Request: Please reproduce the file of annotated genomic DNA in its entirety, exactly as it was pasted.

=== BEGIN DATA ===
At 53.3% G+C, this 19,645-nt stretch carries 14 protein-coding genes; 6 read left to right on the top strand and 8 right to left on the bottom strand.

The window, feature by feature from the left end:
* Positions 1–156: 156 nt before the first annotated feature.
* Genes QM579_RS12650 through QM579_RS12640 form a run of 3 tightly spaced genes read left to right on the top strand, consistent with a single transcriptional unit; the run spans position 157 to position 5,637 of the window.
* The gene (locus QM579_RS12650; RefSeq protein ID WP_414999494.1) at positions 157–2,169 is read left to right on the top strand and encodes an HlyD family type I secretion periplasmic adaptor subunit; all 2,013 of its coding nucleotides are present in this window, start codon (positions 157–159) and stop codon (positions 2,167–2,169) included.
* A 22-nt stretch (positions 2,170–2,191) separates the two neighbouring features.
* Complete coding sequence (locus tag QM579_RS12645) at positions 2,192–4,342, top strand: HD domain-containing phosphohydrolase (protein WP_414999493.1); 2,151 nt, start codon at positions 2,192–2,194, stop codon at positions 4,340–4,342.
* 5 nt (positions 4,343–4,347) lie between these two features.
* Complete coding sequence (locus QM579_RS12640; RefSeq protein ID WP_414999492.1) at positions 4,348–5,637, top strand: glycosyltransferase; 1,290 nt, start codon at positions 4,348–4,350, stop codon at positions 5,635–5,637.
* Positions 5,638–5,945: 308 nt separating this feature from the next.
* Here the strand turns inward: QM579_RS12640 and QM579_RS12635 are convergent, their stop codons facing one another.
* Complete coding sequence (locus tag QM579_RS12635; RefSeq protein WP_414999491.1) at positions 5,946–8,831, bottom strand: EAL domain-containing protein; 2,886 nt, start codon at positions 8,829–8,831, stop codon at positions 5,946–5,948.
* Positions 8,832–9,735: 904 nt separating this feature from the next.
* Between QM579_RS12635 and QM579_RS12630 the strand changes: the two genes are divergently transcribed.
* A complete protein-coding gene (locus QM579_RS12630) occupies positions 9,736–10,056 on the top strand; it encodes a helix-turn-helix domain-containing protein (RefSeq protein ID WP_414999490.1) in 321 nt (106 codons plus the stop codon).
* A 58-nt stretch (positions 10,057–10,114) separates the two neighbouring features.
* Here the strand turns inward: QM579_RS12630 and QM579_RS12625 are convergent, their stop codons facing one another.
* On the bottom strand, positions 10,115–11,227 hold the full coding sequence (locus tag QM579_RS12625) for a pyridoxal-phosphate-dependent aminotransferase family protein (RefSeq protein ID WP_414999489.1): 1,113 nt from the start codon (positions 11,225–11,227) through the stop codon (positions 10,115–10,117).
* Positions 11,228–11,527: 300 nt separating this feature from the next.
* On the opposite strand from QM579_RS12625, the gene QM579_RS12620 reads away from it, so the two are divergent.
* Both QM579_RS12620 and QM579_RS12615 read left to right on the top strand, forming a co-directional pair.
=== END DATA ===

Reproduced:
At 53.3% G+C, this 19,645-nt stretch carries 14 protein-coding genes; 6 read left to right on the top strand and 8 right to left on the bottom strand.

The window, feature by feature from the left end:
* Positions 1–156: 156 nt before the first annotated feature.
* Genes QM579_RS12650 through QM579_RS12640 form a run of 3 tightly spaced genes read left to right on the top strand, consistent with a single transcriptional unit; the run spans position 157 to position 5,637 of the window.
* The gene (locus QM579_RS12650; RefSeq protein ID WP_414999494.1) at positions 157–2,169 is read left to right on the top strand and encodes an HlyD family type I secretion periplasmic adaptor subunit; all 2,013 of its coding nucleotides are present in this window, start codon (positions 157–159) and stop codon (positions 2,167–2,169) included.
* A 22-nt stretch (positions 2,170–2,191) separates the two neighbouring features.
* Complete coding sequence (locus tag QM579_RS12645) at positions 2,192–4,342, top strand: HD domain-containing phosphohydrolase (protein WP_414999493.1); 2,151 nt, start codon at positions 2,192–2,194, stop codon at positions 4,340–4,342.
* 5 nt (positions 4,343–4,347) lie between these two features.
* Complete coding sequence (locus QM579_RS12640; RefSeq protein ID WP_414999492.1) at positions 4,348–5,637, top strand: glycosyltransferase; 1,290 nt, start codon at positions 4,348–4,350, stop codon at positions 5,635–5,637.
* Positions 5,638–5,945: 308 nt separating this feature from the next.
* Here the strand turns inward: QM579_RS12640 and QM579_RS12635 are convergent, their stop codons facing one another.
* Complete coding sequence (locus tag QM579_RS12635; RefSeq protein WP_414999491.1) at positions 5,946–8,831, bottom strand: EAL domain-containing protein; 2,886 nt, start codon at positions 8,829–8,831, stop codon at positions 5,946–5,948.
* Positions 8,832–9,735: 904 nt separating this feature from the next.
* Between QM579_RS12635 and QM579_RS12630 the strand changes: the two genes are divergently transcribed.
* A complete protein-coding gene (locus QM579_RS12630) occupies positions 9,736–10,056 on the top strand; it encodes a helix-turn-helix domain-containing protein (RefSeq protein ID WP_414999490.1) in 321 nt (106 codons plus the stop codon).
* A 58-nt stretch (positions 10,057–10,114) separates the two neighbouring features.
* Here the strand turns inward: QM579_RS12630 and QM579_RS12625 are convergent, their stop codons facing one another.
* On the bottom strand, positions 10,115–11,227 hold the full coding sequence (locus tag QM579_RS12625) for a pyridoxal-phosphate-dependent aminotransferase family protein (RefSeq protein ID WP_414999489.1): 1,113 nt from the start codon (positions 11,225–11,227) through the stop codon (positions 10,115–10,117).
* Positions 11,228–11,527: 300 nt separating this feature from the next.
* On the opposite strand from QM579_RS12625, the gene QM579_RS12620 reads away from it, so the two are divergent.
* Both QM579_RS12620 and QM579_RS12615 read left to right on the top strand, forming a co-directional pair.